One of the matters relating to bereavement, which a funeral company usually relies upon for assistance and advice, is when someone dies overseas, and the family needs help repatriating the deceased so that their funeral can occur. Although it is a relatively rare occurrence that most families will never need to experience, it can be incredibly challenging for those sharing it. To assist you in grasping the concept of repatriation better, we have gathered information from the professionals at

For anyone unfamiliar with the term ‘repatriation‘, it is the process of enabling the body or remains of someone who has passed away while in a foreign jurisdiction to be returned to their home. The process can be necessary internationally when a person dies in another country and at the federal level when they have passed away in another Australian state.

Repatriation Complexities

From the outset, we will advise that repatriation, for most people, will seem complex, especially if the normal processes are not followed correctly. Remember that each country or federal state will have specific rules, laws, regulations, and administrative requirements, making the process even more confusing. This is why approaching funeral directors and asking for their assistance is paramount.

Another issue, which can often cause upset, is that some countries do not allow bodies to be sent to another country and will insist that the deceased be cremated. Unfortunately, even if the family wishes a burial for their loved one, it may not be possible. It is even the case that the laws in a few countries allow only for local burial, not repatriation. Again, a funeral director will assist you in navigating these legal complexities.

Repatriation Processes

In most cases, repatriation of a loved one will be possible, but as we have mentioned, there will be a set process to follow. For a start, the deceased are usually responsible for arranging and paying for repatriation, albeit with the help of a funeral director and, often, the applicable Australian consulate.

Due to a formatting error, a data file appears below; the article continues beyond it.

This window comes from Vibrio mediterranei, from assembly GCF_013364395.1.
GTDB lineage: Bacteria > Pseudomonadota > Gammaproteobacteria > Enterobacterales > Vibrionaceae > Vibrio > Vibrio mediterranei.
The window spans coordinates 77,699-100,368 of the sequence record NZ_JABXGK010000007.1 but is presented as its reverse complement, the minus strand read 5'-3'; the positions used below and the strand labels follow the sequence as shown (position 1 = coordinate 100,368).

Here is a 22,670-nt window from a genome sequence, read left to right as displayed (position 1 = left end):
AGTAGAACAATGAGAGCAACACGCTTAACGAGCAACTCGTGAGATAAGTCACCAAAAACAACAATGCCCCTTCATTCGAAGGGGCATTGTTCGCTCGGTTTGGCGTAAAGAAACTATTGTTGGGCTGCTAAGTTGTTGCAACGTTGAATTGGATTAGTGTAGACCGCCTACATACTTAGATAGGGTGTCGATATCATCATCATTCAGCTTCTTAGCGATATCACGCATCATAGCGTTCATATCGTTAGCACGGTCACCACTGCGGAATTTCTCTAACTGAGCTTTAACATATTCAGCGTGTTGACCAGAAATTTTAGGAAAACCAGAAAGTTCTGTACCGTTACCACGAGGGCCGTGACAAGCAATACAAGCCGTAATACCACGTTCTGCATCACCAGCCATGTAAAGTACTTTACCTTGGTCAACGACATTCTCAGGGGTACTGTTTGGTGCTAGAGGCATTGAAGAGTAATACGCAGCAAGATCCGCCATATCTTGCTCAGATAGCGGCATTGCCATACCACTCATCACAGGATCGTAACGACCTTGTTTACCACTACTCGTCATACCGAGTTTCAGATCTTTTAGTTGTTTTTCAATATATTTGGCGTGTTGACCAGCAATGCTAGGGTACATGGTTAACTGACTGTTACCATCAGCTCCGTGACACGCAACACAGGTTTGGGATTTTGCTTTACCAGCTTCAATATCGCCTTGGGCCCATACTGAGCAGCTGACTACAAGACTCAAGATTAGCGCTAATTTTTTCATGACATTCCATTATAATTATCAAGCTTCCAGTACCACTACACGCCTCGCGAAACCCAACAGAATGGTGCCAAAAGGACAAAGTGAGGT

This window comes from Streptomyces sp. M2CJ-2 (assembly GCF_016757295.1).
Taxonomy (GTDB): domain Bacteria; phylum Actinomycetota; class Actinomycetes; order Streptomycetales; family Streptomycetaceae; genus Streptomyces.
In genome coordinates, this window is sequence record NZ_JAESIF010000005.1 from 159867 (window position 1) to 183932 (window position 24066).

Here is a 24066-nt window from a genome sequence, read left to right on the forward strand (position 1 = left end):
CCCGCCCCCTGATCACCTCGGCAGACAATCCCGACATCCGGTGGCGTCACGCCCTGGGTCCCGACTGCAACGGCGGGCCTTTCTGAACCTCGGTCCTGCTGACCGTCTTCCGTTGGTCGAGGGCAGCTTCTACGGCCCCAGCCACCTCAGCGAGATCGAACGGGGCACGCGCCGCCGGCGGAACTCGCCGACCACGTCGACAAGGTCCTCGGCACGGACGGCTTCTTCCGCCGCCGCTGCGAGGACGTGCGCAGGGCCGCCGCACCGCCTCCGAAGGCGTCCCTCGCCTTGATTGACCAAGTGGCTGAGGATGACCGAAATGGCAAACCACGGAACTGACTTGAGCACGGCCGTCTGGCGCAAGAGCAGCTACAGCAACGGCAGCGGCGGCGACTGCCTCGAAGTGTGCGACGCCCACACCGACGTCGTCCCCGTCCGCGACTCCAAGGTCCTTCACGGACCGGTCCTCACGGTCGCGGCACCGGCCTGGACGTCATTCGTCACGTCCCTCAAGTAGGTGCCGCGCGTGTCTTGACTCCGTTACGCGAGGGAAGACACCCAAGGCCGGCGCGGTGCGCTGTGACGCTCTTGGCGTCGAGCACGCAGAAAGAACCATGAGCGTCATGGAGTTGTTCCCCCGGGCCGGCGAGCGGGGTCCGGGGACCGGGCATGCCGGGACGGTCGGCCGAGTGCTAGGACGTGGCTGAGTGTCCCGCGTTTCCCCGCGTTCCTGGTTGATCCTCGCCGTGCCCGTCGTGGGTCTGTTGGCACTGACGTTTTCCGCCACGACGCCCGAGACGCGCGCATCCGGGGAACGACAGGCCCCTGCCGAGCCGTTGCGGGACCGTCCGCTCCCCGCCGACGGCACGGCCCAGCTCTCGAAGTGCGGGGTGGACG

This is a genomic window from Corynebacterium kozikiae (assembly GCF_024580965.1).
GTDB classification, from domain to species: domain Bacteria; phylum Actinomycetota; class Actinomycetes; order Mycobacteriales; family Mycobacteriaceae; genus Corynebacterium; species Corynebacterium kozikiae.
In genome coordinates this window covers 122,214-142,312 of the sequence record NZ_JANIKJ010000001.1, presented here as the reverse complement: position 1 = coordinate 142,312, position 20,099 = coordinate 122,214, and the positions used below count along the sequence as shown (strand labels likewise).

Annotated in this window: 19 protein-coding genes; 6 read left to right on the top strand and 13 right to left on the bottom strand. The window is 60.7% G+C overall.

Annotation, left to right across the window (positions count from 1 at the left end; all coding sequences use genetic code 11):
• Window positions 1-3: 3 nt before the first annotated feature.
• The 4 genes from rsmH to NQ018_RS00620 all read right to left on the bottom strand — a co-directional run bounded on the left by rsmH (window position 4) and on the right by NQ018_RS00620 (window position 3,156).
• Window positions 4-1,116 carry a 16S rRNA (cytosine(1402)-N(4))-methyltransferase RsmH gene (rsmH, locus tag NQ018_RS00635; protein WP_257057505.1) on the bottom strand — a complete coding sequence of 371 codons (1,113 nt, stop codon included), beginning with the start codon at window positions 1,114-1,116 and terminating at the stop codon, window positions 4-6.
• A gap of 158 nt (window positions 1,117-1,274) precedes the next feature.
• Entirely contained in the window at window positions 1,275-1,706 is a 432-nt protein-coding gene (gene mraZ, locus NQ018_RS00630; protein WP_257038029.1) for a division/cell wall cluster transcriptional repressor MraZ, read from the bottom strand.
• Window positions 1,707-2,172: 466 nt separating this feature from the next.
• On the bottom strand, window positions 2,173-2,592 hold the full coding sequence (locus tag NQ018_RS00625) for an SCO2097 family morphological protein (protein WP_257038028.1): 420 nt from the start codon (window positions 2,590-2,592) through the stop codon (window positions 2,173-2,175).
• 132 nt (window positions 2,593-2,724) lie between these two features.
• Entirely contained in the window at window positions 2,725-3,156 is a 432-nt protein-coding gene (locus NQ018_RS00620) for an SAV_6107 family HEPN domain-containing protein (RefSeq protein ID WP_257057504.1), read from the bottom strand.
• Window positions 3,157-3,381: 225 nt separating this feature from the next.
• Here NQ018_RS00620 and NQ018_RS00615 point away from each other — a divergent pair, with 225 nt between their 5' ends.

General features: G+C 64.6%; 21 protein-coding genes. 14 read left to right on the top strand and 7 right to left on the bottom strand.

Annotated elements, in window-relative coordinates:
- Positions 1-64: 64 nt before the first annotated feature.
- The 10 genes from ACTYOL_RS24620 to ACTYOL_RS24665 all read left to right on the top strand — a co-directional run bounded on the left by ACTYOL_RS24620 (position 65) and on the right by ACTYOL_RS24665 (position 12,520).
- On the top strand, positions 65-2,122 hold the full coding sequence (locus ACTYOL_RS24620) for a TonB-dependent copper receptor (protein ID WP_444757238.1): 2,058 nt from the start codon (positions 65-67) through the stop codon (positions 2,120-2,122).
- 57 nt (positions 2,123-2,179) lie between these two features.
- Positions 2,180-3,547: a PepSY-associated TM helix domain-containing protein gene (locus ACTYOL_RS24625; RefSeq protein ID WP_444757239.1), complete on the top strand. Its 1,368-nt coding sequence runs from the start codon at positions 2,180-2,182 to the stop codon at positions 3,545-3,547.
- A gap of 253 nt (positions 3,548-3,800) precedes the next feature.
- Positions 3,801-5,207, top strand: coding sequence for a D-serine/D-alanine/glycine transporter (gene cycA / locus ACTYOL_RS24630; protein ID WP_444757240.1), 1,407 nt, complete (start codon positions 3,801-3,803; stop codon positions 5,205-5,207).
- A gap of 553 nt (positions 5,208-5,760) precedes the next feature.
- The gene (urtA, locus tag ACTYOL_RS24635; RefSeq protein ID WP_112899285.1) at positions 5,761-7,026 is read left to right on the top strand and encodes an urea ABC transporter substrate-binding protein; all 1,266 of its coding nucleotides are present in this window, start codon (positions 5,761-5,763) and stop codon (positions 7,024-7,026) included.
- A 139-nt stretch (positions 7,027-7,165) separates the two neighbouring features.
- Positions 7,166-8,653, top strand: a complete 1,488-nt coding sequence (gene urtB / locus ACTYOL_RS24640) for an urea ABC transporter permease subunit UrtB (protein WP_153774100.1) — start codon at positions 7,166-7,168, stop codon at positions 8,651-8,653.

Generally, if an Australian dies overseas, the local authorities will inform the Australian embassy or consulate if the person is alone with no contactable family or friends locally. Note that there could be media coverage in certain circumstances, given that where the death has occurred, the deceased will be a foreign national (i.e. Australian). Unfortunately, there have been instances of a family first hearing about the end of a loved one’s life via the media.

Your funeral directors can provide all the necessary documentation to return a deceased loved one to Australia. Usually, they can do so without the family needing to travel to the country where the dead are. However, notwithstanding what it would cost, there is not usually any rule that states the family cannot do so, especially if they wish to accompany their loved one’s body home.

Usually, the funeral director in Australia will liaise with the funeral company in the other country. Matters such as identification of the deceased and embalming their body, which is mandatory in most cases,  are just two issues that will be discussed.

Repatriation Timescales

One issue that could delay repatriation is when someone dies in suspicious circumstances or the cause of death has not been immediately established. This could mean a police investigation and possibly the need for a post-mortem to be carried out on the deceased. This could delay repatriation by several days and potentially many weeks, given that police operate in different ways and at different speeds worldwide.

Thankfully, the above scenario is rare, assuming your funeral directors have completed all the necessary documentation. In most cases, the repatriation should take, on average, seven to ten days.